Queen sets out UK government plans
Gordon Brown has put economic recovery at the heart of his final set of plans before the next general election, BBC reported.
Key measures in the Queen's Speech include a crackdown on excesses in the City and a legal obligation to halve the budget deficit within four years.
There will also be free social care for the neediest pensioners in England.
But with an election due by June, the opposition say few of the planned bills will have time to become law and say it is effectively a Labour manifesto.
BBC Political Editor Nick Robinson said the speech signalled the start of the general election campaign, with Business Secretary Lord Mandelson and other senior ministers even holding an "election-style news conference" at Labour Party HQ, ahead of it.
Conservative leader David Cameron and Liberal Democrat leader Nick Clegg will deliver their response to the Queen's Speech in the House of Commons later.
Unveiling the government's programme in the House of Lords, the Queen said: "My government's overriding priority is to ensure sustained growth to deliver a fair and prosperous economy for families and businesses, as the British economy recovers from the global economic downturn.
"Through active employment and training programmes, restructuring the financial sector, strengthening the national infrastructure and providing responsible investment, my government will foster growth and employment."
It is a slimmer programme than normal, with 10 new bills, three carried over from the previous session and two draft bills - but with an expected 70 to 80 days of parliamentary business remaining before Mr Brown calls a general election, the government will still be in a race against time to get all of its programme through.
Planned laws include a Financial Services and Business Bill to prevent bankers who take "reckless" risks from getting bonuses and a Fiscal Responsibility Bill, aimed at halving the budget deficit - although the full details of how this will work will be spelled out in next month's pre-Budget report.
The speech also includes a bill containing guarantees about children's schooling in England, including extra tuition for pupils who fall behind and support for gifted learners.
Meanwhile, 400,000 elderly people will be promised help with care in their own homes, as part of the Social Care Bill, which applies to England only.
The government sees this policy, which will cost £670m a year and be funded from savings elsewhere in the NHS budget, as the first step towards a national care service - and a key election dividing line with the Conservatives, who are proposing an optional £8,000 one-off payment on retirement to cover future care costs.
The Queen's Speech also includes the controversial Equality Bill, carried over from the last session, which would impose a duty across the public sector in England, Scotland and Wales "to narrow the gap between rich and poor" - and force businesses employing more than 250 people to reveal gender pay differences.
A Health Bill, which would have introduced maximum waiting times for some NHS surgery and consultations, has been left out of the programme, but the changes will be brought in through secondary legislation amending the new NHS constitution.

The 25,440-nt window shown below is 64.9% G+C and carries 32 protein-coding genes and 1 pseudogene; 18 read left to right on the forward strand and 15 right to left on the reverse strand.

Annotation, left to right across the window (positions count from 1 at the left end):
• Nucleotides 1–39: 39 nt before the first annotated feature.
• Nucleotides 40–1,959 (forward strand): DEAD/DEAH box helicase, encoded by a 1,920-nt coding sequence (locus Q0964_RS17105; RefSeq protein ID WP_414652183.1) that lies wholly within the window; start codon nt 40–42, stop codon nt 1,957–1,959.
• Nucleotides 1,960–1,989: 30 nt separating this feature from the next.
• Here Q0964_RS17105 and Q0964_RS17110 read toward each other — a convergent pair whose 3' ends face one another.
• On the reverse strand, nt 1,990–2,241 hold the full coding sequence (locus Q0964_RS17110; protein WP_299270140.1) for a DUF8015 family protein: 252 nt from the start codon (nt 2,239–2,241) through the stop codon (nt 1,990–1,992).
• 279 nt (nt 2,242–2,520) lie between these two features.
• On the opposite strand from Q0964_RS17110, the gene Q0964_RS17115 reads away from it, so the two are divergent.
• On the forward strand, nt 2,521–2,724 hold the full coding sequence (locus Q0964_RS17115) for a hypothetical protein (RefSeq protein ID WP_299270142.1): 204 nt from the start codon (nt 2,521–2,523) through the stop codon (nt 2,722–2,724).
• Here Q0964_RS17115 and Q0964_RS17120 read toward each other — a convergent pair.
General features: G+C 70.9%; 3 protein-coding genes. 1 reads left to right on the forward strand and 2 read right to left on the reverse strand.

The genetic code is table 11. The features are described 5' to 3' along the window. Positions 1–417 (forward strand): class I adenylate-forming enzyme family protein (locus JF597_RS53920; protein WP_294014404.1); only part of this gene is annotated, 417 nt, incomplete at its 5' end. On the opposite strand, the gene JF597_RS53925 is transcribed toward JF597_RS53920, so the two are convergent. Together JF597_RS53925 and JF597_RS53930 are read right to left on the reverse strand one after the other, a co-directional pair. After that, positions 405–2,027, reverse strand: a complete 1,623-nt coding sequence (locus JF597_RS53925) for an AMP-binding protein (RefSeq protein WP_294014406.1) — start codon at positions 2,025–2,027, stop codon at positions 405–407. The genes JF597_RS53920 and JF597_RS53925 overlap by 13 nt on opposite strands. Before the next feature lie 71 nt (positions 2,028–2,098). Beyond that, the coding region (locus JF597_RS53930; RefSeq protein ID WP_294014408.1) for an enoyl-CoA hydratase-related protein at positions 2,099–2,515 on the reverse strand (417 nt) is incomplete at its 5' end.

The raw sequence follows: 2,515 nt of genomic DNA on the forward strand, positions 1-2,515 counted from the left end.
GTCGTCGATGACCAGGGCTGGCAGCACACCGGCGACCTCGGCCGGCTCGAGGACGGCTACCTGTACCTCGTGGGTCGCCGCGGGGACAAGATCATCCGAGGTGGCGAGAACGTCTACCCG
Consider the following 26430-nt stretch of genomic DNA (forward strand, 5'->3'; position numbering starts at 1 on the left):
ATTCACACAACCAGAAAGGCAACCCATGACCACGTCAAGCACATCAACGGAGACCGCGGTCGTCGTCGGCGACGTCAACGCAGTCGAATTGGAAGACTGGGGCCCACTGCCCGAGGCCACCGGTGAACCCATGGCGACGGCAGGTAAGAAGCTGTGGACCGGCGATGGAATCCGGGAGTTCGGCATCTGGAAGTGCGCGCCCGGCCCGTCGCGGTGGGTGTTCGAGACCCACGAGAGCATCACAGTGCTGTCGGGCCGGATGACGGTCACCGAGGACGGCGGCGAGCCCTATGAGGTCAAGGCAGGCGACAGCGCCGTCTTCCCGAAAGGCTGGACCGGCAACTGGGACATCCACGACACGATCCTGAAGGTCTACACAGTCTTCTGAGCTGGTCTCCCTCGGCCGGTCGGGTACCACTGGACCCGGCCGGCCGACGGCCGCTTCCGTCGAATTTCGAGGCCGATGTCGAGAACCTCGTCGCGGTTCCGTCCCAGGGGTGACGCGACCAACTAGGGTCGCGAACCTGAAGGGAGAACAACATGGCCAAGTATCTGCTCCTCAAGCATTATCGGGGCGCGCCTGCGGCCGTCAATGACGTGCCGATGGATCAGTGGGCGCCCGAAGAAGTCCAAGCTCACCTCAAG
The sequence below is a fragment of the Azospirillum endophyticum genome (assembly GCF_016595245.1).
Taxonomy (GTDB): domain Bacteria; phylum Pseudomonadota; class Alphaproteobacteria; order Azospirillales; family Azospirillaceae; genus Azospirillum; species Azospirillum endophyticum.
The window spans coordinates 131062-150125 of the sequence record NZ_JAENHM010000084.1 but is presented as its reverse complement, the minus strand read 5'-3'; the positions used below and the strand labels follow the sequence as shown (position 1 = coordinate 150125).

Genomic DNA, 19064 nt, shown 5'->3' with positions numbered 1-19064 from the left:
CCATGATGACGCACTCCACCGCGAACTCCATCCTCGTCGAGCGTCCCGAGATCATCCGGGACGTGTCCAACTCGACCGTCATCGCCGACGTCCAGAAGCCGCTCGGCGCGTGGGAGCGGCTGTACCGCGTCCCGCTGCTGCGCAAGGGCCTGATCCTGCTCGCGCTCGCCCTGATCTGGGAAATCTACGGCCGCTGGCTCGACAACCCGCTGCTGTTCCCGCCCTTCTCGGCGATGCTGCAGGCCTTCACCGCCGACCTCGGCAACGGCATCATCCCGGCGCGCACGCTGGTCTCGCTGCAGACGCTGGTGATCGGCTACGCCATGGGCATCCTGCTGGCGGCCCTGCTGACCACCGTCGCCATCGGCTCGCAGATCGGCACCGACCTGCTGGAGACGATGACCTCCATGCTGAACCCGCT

The government has also carried over a piece of legislation restating its aspiration to abolish child poverty by 2020 - despite missing its targets in this area so far.
The Flood and Water Management Bill, following the disasters of summer 2007, would give local authorities in England and Wales the lead responsibility for managing the risk of future flooding.
There is also a bill to cut down on the paperwork police officers have to fill in when carrying out stop and search operations, in England and Wales, and to extend the collection of DNA from sex offenders.
The crime and security bill also includes compulsory licences for wheelclampers and, following the deaths of several children, compulsory safe storage of air guns.
Commons leader Harriet Harman has said "most" of the proposed bills will be passed before the next election.
But Conservative leader David Cameron dismissed the speech as a "political exercise" and a "waste of time".
He told BBC News: "This Queen's Speech is not about the good of the country, this Queen's Speech is going to be about trying to save the Labour Party. It's a whole lot of bills just legislating some intent but not actually doing anything."
The Liberal Democrats called for the Queen's Speech to be cancelled so that MPs could concentrate on cleaning-up their expenses and reforming the political system.
Treasury spokesman Vince Cable said the speech displayed a "complete lack of reality" and was a "long list of bills which are never going to see the light of day".
He said the two finance bills, on bankers' bonuses and the national deficit, were "completely unnecessary" as they merely enshrined in law things the government "should be doing anyway".
"It is simply a gimmick, but it is actually discrediting the process of legislation," he told the BBC News Channel.
Elfyn Llywd, Plaid Cymru's leader at Westminster, said the Queen's Speech "did not go far enough" and should have included legislation on youth unemployment, equipment shortages in Afghanistan and forces' housing.
Angus Robertson, leader of the SNP at Westminster, said there was little in the speech for Scotland and it was "all about positioning for the general election".
But Lord Mandelson rejected accusations that the government was using the Queen's Speech for party political ends, saying: "The key message is the same as with every Queen's Speech, this is about governing, it's not about electioneering."